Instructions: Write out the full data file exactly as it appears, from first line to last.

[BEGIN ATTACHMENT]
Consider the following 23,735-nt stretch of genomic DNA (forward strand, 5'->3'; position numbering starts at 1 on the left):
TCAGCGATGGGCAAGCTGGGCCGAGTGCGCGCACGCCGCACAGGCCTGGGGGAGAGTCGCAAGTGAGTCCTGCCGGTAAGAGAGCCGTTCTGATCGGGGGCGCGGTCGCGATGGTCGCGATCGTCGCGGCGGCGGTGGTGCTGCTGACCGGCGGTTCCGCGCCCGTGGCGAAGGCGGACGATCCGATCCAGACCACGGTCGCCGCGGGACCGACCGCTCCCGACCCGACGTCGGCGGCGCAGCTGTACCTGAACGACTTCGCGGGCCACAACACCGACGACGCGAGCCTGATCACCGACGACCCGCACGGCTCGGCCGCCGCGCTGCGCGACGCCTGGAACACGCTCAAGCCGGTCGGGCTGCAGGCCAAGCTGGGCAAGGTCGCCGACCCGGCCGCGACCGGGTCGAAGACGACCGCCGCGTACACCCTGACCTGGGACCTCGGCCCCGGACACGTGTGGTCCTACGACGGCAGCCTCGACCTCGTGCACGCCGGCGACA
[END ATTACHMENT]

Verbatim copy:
Consider the following 23,735-nt stretch of genomic DNA (forward strand, 5'->3'; position numbering starts at 1 on the left):
TCAGCGATGGGCAAGCTGGGCCGAGTGCGCGCACGCCGCACAGGCCTGGGGGAGAGTCGCAAGTGAGTCCTGCCGGTAAGAGAGCCGTTCTGATCGGGGGCGCGGTCGCGATGGTCGCGATCGTCGCGGCGGCGGTGGTGCTGCTGACCGGCGGTTCCGCGCCCGTGGCGAAGGCGGACGATCCGATCCAGACCACGGTCGCCGCGGGACCGACCGCTCCCGACCCGACGTCGGCGGCGCAGCTGTACCTGAACGACTTCGCGGGCCACAACACCGACGACGCGAGCCTGATCACCGACGACCCGCACGGCTCGGCCGCCGCGCTGCGCGACGCCTGGAACACGCTCAAGCCGGTCGGGCTGCAGGCCAAGCTGGGCAAGGTCGCCGACCCGGCCGCGACCGGGTCGAAGACGACCGCCGCGTACACCCTGACCTGGGACCTCGGCCCCGGACACGTGTGGTCCTACGACGGCAGCCTCGACCTCGTGCACGCCGGCGACA